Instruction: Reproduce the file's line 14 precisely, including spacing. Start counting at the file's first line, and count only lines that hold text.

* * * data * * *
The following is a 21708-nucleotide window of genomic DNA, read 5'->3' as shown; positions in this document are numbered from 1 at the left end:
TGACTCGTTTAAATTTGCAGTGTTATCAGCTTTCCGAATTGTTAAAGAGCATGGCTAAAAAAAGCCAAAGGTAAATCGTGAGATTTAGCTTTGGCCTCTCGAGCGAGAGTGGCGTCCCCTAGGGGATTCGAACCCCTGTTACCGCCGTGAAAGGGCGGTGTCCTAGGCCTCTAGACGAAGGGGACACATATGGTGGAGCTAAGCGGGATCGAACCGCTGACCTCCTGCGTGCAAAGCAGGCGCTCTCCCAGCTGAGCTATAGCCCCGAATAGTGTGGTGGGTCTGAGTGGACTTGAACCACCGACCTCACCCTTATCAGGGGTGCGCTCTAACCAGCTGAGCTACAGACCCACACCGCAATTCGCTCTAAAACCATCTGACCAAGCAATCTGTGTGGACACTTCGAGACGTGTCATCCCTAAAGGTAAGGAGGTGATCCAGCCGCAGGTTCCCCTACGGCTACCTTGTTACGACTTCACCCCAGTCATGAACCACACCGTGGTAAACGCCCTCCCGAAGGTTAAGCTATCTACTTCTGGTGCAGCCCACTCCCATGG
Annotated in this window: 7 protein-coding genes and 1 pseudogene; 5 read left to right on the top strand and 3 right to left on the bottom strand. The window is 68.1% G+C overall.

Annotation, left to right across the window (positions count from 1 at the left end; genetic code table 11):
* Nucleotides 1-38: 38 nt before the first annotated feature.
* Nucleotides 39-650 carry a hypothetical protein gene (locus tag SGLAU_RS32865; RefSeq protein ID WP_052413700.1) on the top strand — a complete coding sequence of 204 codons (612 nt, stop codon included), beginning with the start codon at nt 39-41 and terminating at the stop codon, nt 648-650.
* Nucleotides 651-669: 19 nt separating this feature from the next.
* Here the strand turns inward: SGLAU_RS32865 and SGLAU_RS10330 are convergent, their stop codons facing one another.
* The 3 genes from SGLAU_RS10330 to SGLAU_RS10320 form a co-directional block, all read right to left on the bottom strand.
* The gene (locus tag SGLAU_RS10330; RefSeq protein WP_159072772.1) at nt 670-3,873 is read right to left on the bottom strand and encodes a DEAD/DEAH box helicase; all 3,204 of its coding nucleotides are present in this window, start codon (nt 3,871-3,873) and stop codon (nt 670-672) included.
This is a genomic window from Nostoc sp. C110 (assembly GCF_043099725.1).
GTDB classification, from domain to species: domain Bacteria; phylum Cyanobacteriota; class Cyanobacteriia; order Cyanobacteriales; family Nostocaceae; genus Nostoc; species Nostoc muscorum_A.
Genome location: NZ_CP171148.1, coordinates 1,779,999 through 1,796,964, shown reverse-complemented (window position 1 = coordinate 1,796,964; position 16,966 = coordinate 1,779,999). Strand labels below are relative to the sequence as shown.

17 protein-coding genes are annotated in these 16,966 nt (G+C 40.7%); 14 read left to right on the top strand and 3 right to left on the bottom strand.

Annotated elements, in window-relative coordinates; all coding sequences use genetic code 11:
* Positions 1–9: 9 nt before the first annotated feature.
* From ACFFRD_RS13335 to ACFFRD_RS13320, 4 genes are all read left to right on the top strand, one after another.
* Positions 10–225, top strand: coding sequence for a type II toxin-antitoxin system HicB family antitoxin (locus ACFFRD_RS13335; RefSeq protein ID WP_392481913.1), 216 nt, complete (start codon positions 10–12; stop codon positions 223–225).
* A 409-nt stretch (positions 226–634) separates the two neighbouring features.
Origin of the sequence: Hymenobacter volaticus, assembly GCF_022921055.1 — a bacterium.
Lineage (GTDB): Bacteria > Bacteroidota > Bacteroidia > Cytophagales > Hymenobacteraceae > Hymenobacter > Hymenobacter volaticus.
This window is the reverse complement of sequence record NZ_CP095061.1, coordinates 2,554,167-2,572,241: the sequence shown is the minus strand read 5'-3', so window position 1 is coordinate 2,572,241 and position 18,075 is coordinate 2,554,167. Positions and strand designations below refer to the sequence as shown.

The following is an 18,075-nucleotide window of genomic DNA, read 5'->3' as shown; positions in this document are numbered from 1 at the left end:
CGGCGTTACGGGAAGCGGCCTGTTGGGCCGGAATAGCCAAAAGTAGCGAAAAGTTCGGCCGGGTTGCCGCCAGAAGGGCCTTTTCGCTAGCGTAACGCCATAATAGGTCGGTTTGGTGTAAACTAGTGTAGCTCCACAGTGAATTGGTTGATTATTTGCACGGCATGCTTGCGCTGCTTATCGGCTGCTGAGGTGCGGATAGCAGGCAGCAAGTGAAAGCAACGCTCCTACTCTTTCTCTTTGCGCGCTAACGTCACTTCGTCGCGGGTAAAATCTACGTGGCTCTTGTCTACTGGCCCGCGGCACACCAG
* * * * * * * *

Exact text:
17 protein-coding genes are annotated in these 16,966 nt (G+C 40.7%); 14 read left to right on the top strand and 3 right to left on the bottom strand.